I find this quite fascinating. The idea that perceptual changes may not align with insights is an interesting idea. Makes me think of the eightfold path which seems to seek a balance on various different "lines" of development. I'm also wonder if the severity of dark night experiences can be related to how out of sync those various lines of development are. Anyway that is another topic.

A key point for me was realising that meditation does not have to be only about focusing on phenomena. For example actually observing dependent origination or intentionally looking for it, can be a meditation. Another approach is exploring self/identity by catching as much of the identification going on as possible e.g. note something then investigate who just noted that, then investigate who investigated the noter, who investigated the investigator of the noter etc.

Another important point seems to be meditating on the suttas or concepts like this. So when something is not making sense intellectually meditation/contemplation can be a way to explore this. For example just let a question sit and watch various answers/distraction etc come up. Sometimes an insight jumps out, sometimes well after the session ends.

I don't speak about myself in daily life using different terms but I do feel my way of "being" has changed. But I don't have different perceptions off the cushion. I can experience the non-dual on the cushion.



I suppose precision is required when we converse about "subjective knowledge."  Knowledge of what type, or on what level?  Emotional/instinctive feeling?  Physio-energetic/sensorial perceiving?  Conceptual/internal-narrative shifts?  Behavior/external conduct changes?  Etc.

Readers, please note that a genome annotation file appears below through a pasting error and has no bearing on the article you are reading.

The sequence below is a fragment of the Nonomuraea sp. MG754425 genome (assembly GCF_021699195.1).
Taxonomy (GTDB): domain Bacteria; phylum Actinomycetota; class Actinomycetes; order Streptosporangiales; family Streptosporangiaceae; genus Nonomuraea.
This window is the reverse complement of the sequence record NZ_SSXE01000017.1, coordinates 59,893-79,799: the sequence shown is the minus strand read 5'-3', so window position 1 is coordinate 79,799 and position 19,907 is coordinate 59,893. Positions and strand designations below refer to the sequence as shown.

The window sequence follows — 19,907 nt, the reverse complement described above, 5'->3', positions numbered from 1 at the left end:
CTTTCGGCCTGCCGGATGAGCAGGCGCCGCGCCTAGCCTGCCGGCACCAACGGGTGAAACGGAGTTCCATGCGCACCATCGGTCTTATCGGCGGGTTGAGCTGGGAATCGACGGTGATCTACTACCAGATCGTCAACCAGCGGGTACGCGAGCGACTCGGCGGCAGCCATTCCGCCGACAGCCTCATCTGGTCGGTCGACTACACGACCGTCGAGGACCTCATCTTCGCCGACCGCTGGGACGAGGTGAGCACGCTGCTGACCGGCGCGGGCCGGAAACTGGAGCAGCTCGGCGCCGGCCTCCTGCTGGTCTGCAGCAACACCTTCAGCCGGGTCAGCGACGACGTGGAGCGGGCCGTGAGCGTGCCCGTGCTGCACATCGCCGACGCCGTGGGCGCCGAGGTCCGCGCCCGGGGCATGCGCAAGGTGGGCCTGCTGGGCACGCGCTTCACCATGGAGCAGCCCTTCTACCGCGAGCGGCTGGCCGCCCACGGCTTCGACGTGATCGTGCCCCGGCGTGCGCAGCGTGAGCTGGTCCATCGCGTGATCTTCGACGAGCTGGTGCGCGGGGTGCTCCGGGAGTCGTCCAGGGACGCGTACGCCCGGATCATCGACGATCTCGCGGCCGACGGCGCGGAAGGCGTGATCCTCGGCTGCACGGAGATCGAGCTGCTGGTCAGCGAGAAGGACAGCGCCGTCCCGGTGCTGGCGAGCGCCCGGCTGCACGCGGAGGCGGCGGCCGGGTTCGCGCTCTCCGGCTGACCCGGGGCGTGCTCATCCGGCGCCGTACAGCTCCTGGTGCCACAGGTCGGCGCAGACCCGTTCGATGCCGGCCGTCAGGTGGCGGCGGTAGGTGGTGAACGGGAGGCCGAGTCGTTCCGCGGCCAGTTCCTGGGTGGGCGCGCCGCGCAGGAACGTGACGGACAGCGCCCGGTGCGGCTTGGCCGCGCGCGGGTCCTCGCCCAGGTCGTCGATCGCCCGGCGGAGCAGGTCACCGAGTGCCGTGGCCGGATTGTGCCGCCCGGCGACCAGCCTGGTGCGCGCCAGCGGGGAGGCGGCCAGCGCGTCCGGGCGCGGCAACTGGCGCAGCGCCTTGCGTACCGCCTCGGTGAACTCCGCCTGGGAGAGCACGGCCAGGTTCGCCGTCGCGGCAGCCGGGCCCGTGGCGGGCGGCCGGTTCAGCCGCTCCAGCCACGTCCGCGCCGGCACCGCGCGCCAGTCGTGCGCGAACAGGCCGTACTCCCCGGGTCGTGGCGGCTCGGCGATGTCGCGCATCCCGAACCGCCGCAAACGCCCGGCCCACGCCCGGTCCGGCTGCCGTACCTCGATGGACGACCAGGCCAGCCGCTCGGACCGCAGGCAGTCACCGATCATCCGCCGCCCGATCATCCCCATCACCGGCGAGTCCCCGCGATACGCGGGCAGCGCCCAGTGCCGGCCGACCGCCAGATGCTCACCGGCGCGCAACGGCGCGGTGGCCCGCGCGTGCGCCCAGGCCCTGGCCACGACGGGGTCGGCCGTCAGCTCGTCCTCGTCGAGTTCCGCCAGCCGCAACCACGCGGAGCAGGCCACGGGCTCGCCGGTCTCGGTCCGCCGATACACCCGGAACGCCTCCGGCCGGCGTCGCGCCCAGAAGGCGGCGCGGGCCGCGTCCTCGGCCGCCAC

I like this concept:

Human's are inherently limited e.g. biologically, so humans are incapable of comprehending many things.
Language can only capture a subset of what humans experience e.g. we can't share many things with language
Rational communication is a subset of what can be expressed in language
Science is a subset of what can be rationally communicated
Mathematics captures a subset of scientific knowledge
Logic is a subset of mathematical knowledge

There may be something similar for subjective knowledge.

My experience e.g. phenomenon
The process of how my experience unfolds e.g. dependent origination.
How I identify with experience e.g. the process of self
My identity e.g. impermanent, changing and relative
My existence as a dependent arising e.g. anatman

I'm not at all sure the above makes sense, it is the first time those thoughts come up.

It might be worth mentioning that I subjective knowledge is always accessible through experience. But we have a great deal of unconscious knowledge that we do not experience.


But I also find it interesting to simply be cheerful, optimistic, and compliment others.  This frequently has a more pragmatically positive influence on them then trying to accurately describe something.  


Absolutely, the words we use are only a small fraction of what is communicated. The form can be more important than the content. It is so difficult to get right, I can't imagine being able to emoticon


This is a subset of options but I'm fine to limit the disciussion to that.

Not to be overly traditionalist, but I think this is the only subset of options that Uncle Sid was interested in.  Lots of possible Sutta references for this, including the handful of leaves, the arrow on the battlefield metaphor, the imponderables, etc.  He really drilled in the idea that works is what matters, not what is objectively true.  Of course, these two things frequently intersect, which is where the notion of investigation comes in, but the emphasis is always on utlitity.  And I do appreciate that you agree with as well, as indicated in your comments.